The search giant Google is attracting criticism from those who see in that company's business practices a threat to professional journalism, old and new. The latest such comes in the form of a policy paper written by media attorney Kurt Wimmer, and published online by The Media Institute.
Honored this year by the Reporters Committee for Freedom of the Press, Wimmer has advised journalists and legislators in more than two dozen countries concerning new media laws, protection of journalists, and freedom of information.
The thrust of his paper is that, at a time when there is great concern for the future of the media, much of this concern is misplaced. There's no crisis in journalism per se, he argues, but rather a crisis in the monetization of journalistic content, a condition greatly exacerbated by the fact that one company dominates both search and online advertising.
Is anyone monetizing digital content? Yes. News and information continues to be monetized -- at a rapidly increasing rate -- by search engines, content aggregators, and others whose new, targeted advertising models have overtaken the spending that had supported journalism in the past.
Again, the dramatic new feature here is the split between content creation and content monetization -- those who create the content are not those who are monetizing it. Google, for example, had a record $23 billion in revenue during 2009, without producing a word of original content. Google's job is simply to monetize the content that others have created, and it has performed that job exceptionally well. Today, more than 70 percent of the web searches conducted in the United States (and up to 90 percent of those in Europe) flow through Google's servers. By its recent acquisition of AdMob, Google will control the vast majority of the mobile application advertising market as well.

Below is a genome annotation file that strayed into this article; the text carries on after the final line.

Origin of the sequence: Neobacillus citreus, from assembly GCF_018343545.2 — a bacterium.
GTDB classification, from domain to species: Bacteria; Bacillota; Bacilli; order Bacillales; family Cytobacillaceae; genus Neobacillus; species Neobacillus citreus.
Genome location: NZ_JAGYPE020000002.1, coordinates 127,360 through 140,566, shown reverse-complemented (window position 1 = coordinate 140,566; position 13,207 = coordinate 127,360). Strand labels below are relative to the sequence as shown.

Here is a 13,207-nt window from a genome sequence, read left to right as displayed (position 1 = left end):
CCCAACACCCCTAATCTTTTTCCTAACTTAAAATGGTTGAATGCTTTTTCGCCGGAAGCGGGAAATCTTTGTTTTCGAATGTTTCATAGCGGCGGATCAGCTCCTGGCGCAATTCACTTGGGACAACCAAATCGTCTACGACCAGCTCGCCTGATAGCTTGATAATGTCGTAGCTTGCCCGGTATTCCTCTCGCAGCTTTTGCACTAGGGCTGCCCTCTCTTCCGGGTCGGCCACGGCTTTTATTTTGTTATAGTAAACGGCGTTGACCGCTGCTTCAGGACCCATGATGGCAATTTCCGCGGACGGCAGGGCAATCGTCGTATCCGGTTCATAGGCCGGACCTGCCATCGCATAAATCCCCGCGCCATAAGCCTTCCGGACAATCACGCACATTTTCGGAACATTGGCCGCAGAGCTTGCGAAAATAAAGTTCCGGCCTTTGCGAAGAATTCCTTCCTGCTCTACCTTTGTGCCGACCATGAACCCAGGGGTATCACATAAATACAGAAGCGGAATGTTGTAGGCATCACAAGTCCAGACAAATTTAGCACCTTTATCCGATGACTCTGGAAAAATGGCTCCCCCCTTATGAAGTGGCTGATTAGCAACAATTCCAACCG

Complaints about Google's disruptive effect on professional journalism are not new, of course, and this is not the only active concern about Google's business practices. Other people have problems with the company's abuse of copyrighted material (as in Viacom's lawsuit against Google's YouTube subsidiary), or with Google's invasion of privacy, such as seen in the recent "Spy-Fi" affair.
What is new is the degree of scrutiny of Google's practices by government antitrust officials. As reported last month in a lengthy story in The New York Times, "the search giant's decisions on such matters may soon be judged by higher authorities." As the Times reporter, Brad Stone, put it "Almost a decade after Google promised that the creed 'Don't be evil' would guide its activities, the federal government is examining Google's acquisitions and actions as never before, looking for indications that the company's market power may be anticompetitive in the worlds of Web search and online advertising."
It's become hard to know, in recent years, what the government may deem to be in restraint of trade, but if it happens, sometime in the near future, that it initiates an antitrust review of Google and you find yourself wondering why, read Wimmer's piece and wonder no more.
Patrick Maines is president of The Media Institute, a nonprofit organization supported by media and communications companies.